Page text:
Tuesday, April 01, 2014

Thanks to robots, the most glorious single word in the vocabulary? Work!

I always watch out for the issues over which the Economist and the Wall Street Journal express concern.  The issues that we would not typically expect these pro-business newspapers to worry about.  Because, if they do, it means that the issue is for real, and urgent to those of us who are not all that rah-rah about business affairs.

Thus, when the Economist runs a special report on robots, and when in the lead article lies buried a concern, it is way past time to duck and cover!
As consumers and citizens, people will benefit greatly from the rise of the robots. Whether they will as workers is less clear, for the robots’ growing competence may make some human labour redundant.

In the introductory economic geography class that I teach, the last two years, I think, I have been providing reading materials that alert them about the real possibility that the jobs they are hoping for might not exist thanks to to the robots.  I tell them not to always imagine a physical robot and that a lot of work could simply be replaced by sophisticated software agents.  If what you do is routine day in and day out, it will be automated, I warn them.

But, of course, suffering from the Cassandra Curse means that I do not end up convincing anybody.  The story of my life!

And now, I can add to my list, this small little hedging by the Economist: "may make some human labour redundant."

Back in 1964, Isaac Asimov imagined 2014 in which robots will start making their presence felt:
Robots will neither be common nor very good in 2014, but they will be in existence.
Which is exactly where we are now: robots are not very good, nor are they common, but they are in existence.  The special report in the Economist includes examples of many such robots.

The subheading for one of the essays in the special report summarizes it all:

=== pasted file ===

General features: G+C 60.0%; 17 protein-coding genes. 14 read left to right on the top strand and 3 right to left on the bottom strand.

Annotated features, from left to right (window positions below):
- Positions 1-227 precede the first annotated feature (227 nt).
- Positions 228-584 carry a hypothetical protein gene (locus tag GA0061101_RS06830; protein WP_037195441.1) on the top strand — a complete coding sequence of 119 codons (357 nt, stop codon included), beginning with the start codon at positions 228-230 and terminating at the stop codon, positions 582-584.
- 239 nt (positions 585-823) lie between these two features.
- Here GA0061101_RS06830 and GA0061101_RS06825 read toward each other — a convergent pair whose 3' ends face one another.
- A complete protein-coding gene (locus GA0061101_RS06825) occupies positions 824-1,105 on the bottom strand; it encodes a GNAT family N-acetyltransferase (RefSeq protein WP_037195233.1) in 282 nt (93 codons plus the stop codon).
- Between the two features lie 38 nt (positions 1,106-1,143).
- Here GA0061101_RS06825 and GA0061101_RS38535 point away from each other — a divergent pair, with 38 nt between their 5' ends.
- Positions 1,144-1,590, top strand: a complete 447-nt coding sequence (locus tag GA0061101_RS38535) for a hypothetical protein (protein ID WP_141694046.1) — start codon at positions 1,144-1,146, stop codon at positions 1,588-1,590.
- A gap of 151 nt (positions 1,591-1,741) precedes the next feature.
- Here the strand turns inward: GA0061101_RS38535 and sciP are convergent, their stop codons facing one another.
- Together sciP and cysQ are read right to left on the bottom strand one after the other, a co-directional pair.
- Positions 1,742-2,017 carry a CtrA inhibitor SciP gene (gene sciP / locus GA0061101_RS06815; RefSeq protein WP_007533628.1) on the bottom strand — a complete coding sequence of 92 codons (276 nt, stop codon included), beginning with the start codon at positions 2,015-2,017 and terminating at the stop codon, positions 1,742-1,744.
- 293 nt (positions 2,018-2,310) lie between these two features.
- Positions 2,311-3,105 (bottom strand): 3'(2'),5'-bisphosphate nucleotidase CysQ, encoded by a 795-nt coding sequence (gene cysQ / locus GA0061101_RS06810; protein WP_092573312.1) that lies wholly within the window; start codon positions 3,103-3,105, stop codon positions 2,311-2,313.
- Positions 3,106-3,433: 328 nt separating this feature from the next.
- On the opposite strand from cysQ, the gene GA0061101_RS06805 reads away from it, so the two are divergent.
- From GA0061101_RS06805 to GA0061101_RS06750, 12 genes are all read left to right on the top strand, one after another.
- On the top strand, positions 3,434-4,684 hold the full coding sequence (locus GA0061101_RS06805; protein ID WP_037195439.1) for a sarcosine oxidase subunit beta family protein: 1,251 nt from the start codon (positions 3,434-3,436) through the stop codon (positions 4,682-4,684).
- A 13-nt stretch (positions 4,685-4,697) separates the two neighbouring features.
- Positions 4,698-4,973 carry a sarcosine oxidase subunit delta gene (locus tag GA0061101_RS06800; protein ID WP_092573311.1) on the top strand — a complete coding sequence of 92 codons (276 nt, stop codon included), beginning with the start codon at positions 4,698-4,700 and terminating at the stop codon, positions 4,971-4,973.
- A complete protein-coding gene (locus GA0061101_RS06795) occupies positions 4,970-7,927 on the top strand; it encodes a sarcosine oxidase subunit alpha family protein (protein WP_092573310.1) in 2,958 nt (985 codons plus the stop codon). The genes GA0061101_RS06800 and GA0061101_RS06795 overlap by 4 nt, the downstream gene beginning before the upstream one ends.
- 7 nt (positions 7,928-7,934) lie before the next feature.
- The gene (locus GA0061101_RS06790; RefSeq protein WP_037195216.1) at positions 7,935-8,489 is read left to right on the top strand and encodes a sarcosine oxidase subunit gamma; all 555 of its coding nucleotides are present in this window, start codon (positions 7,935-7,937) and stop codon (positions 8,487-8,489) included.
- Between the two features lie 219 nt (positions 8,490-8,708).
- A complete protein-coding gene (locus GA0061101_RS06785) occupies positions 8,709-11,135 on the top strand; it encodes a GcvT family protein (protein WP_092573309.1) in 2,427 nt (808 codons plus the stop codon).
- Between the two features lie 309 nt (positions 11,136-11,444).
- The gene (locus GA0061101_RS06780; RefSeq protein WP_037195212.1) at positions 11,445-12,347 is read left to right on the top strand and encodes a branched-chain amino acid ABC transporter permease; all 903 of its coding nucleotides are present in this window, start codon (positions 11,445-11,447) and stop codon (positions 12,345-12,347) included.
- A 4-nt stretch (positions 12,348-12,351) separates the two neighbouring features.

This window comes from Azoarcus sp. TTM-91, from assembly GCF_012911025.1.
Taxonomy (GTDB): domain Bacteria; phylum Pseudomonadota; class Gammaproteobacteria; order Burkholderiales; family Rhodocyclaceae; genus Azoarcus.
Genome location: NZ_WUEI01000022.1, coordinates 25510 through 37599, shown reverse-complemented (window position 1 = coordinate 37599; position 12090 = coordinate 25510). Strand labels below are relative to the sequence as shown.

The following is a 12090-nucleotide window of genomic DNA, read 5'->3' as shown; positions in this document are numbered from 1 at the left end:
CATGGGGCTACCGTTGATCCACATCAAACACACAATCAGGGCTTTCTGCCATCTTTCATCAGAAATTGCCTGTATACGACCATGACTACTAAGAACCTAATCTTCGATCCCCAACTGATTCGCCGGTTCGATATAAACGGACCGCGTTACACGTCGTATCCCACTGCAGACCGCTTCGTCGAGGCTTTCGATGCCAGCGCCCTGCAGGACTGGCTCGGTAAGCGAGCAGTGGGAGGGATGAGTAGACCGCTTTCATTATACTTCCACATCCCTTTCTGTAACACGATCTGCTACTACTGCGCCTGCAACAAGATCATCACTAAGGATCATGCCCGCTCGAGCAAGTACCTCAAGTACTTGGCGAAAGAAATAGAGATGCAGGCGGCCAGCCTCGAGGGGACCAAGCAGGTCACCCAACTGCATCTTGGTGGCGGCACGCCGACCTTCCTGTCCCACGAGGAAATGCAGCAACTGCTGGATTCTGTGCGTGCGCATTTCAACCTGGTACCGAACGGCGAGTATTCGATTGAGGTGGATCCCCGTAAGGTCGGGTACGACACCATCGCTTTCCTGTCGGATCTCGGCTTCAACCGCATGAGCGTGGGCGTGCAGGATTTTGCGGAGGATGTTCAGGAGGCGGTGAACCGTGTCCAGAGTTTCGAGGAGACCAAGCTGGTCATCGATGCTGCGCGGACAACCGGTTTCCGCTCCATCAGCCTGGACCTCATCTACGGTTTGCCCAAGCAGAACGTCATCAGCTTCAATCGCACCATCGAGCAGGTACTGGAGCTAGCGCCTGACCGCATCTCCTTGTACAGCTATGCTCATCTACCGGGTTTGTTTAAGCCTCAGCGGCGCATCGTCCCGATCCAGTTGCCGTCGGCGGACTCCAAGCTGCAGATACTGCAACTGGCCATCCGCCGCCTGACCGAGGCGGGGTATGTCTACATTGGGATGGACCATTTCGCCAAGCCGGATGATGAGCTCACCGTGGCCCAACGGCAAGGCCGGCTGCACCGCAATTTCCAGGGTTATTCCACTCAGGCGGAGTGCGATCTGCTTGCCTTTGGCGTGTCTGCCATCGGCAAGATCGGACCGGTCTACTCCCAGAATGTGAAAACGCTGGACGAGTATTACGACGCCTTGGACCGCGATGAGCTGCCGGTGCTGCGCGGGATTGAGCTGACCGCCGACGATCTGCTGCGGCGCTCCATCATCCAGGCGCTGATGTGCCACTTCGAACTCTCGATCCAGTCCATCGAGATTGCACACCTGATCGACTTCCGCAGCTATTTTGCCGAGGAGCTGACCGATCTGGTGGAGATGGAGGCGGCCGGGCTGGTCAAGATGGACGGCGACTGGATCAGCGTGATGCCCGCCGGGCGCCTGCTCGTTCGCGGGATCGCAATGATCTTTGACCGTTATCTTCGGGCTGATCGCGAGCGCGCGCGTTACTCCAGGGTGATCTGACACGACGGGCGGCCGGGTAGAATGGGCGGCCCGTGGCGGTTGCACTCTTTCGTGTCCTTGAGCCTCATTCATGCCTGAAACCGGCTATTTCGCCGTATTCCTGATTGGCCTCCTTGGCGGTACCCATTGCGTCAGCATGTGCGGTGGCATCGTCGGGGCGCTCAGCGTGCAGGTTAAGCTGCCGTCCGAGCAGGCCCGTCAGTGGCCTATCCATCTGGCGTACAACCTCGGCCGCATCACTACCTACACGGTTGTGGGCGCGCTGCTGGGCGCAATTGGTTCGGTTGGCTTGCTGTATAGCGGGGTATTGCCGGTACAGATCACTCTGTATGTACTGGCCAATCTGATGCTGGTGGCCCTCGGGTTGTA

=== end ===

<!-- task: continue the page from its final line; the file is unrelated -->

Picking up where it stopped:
Job destruction by robots could outweigh creation
That idea of destruction outweighing job creation is, to some of us, quite an understatement!

So, forget the Economist; what else did Asimov imagine?
The world of A.D. 2014 will have few routine jobs that cannot be done better by some machine than by any human being. Mankind will therefore have become largely a race of machine tenders. Schools will have to be oriented in this direction. ...  It is not only the techniques of teaching that will advance, however, but also the subject matter that will change. All the high-school students will be taught the fundamentals of computer technology will become proficient in binary arithmetic and will be trained to perfection in the use of the computer languages that will have developed out of those like the contemporary "Fortran" (from "formula translation").
 Too bad Asimov did not live long to see these unfold.
Even so, mankind will suffer badly from the disease of boredom, a disease spreading more widely each year and growing in intensity. This will have serious mental, emotional and sociological consequences, and I dare say that psychiatry will be far and away the most important medical specialty in 2014. The lucky few who can be involved in creative work of any sort will be the true elite of mankind, for they alone will do more than serve a machine.
Yep. We have arrived at that very moment.  I have been routinely warning students for a few years now that a career that promises an affluent middle-class life might no longer be guaranteed.  There will be jobs at the lower end. And there will be lucrative opportunities for those who can do things that a software or hardware robot cannot--for which the key element is creativity.  Creativity not as in the fine arts alone, but creativity in a much larger sense.

So, what did Asimov think will be prized, valued?
Indeed, the most somber speculation I can make about A.D. 2014 is that in a society of enforced leisure, the most glorious single word in the vocabulary will have become work!
Indeed!  You da man, Asimov!
Work without hopeBy Samuel Taylor Coleridge
All Nature seems at work. Slugs leave their lair—
The bees are stirring—birds are on the wing—
And Winter slumbering in the open air,
Wears on his smiling face a dream of Spring!
And I the while, the sole unbusy thing,
Nor honey make, nor pair, nor build, nor sing.

         Yet well I ken the banks where amaranths blow,
Have traced the fount whence streams of nectar flow.
Bloom, O ye amaranths! bloom for whom ye may,
For me ye bloom not! Glide, rich streams, away!
With lips unbrightened, wreathless brow, I stroll:
And would you learn the spells that drowse my soul?
Work without Hope draws nectar in a sieve,
And Hope without an object cannot live.

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